Picture: RUSSELL ROBERTS
Picture: RUSSELL ROBERTS

The words of Unesco director-general Audrey Azoulay on 2020 World press Freedom Day are worth repeating “to fight infodemic of rumours and disinformation which is worsening the pandemic and putting lives at risk”. 

On that same day, a senior ANC leader spewed a reckless statement about a traditional medicine as Covid-19 cure. This theme was continued by two disturbing columns on nicotine in respected newspapers by senior journalists.

I can excuse the ANC leader because politicians by their nature are populists whose ignorance overrules science. The Madagascar miracle cure of Artemisia and ravensara promoted by President Andry Rajoelina reminds me of former Gambia dictator Yahya Jammeh who told the world in 2007 of his Aids cure. It is reckless to say people must drink “umhlonyane”  or artemisia Afra/annual as the ANC leader was suggesting.

It is more dangerous if senior journalists are telling people nicotine protects you against Covid-19. Journalists should not use their positions to be tobacco lobbyists. The health profession needs the media to spread the correct message about Covid-19, and not personal agendas.

I concede my simple letter can never compete with 490,000 signatories calling for the lifting of restrictions on tobacco sales and the mighty Sars that is losing R35m/day due to tobacco lockdown. Neither do I want to be a moralist who is policing smokers. I cannot believe in 2020, we are back rehashing science vs smoking debate. The Pulitzer winning classic work of Richard Kluger Ashes to Ashes — America’s Hundred Year Cigarette War, the Public Health, and the Unabashed Triumph of Philip Morris exposed and debunked the lies.  

Let me repeat Kluger’s foreword: “Did mankind simply become putty in the hands of the master manipulators who ran the cigarette business?” Why would anyone suggest nicotine can protect you against respiratory infection?  Unfortunately, we have to revisit this old topic, that is, smoking is dangerous.

The controversial nicotine study by French researchers in Pitie Salpetriere, Paris, was widely reported by the New York Times and now the Economist magazine. This was disputed by the US Food and Drug Administration,  Centre for Disease Control and Prevention, and Centre for Tobacco Control Research and Education, which said that “people who smoke cigarettes may be at increased risk of infection with the virus ... may have worse outcomes from Covid-19”.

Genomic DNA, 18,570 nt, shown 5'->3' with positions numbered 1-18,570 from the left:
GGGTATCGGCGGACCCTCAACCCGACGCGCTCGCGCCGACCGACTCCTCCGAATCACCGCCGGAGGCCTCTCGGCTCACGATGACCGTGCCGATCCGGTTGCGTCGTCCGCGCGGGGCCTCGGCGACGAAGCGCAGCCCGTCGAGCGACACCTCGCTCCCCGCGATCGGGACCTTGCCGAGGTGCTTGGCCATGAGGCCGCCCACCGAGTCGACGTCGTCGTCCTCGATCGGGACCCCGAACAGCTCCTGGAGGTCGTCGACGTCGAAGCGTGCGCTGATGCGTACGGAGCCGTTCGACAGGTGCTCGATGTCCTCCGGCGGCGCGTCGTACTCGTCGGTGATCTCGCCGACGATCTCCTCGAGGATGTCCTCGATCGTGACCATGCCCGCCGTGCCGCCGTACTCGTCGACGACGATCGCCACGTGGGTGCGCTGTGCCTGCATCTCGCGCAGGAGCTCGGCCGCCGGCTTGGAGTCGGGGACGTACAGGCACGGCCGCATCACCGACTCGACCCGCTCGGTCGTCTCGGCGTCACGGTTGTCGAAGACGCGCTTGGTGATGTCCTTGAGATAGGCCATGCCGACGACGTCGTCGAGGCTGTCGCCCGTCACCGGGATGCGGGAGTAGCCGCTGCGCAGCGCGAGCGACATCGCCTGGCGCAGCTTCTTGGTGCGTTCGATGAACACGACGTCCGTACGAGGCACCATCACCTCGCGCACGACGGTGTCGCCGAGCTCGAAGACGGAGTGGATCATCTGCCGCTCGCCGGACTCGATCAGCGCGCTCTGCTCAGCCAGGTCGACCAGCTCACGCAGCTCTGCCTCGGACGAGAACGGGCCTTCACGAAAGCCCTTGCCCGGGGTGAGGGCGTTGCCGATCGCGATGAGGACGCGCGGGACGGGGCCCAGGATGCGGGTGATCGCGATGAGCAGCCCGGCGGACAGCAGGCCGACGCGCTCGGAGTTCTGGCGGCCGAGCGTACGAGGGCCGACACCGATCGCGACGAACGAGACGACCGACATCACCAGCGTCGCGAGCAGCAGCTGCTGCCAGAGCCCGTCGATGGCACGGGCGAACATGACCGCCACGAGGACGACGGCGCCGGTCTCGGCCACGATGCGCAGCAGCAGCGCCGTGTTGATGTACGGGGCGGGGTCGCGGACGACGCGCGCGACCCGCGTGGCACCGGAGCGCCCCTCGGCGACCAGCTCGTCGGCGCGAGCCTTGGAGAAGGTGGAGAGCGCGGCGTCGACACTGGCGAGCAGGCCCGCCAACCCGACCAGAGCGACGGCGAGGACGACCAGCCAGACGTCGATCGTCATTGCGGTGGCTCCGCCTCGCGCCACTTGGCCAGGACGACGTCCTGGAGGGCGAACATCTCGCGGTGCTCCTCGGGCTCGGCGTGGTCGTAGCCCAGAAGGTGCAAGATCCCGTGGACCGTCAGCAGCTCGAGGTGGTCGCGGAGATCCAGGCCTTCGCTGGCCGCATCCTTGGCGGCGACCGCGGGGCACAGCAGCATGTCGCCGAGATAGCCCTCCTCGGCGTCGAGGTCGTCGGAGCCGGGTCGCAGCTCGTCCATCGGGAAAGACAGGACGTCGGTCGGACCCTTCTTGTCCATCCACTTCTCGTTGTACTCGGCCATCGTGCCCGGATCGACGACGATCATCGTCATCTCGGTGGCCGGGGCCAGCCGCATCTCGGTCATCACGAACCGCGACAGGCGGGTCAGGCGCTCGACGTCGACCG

French health minister Olivier Veran said: “Tobacco kills ... more than 70,000 people die each year in France from smoking-related illnesses.” Wait for proper research by professor Jean-Pierre Changeux of the Pasteur Institute in France, who is doing a clinical trial on 1,500 subjects, testing the nicotine hypothesis.

Oher misinformation is that Covid-19 patients die mostly of large-vessel stroke rather than pneumonia and hypoxemic respiratory failure. The stroke story gained traction after five case studies of younger patients in New York City with large-vessel ischemic stroke. Incidence of stroke is only 5% in Covid-19 as a Wuhan, China retrospective study of Covid-19 published in the New England Journal of Medicine, shows. Some have coagulopathy and multiple infarcts. The majority of Covid-19 patients present with upper and lower respiratory infections. The clinical characteristics of Covid-19 are well-documented from multiple studies.  

Let's not confuse ourselves. Artemisia Afra/Annua is not a cure for Covid-19. Nicotine does not protect you from Covid-19.  

Dr Lucas Ntyiantyane
Via e-mail

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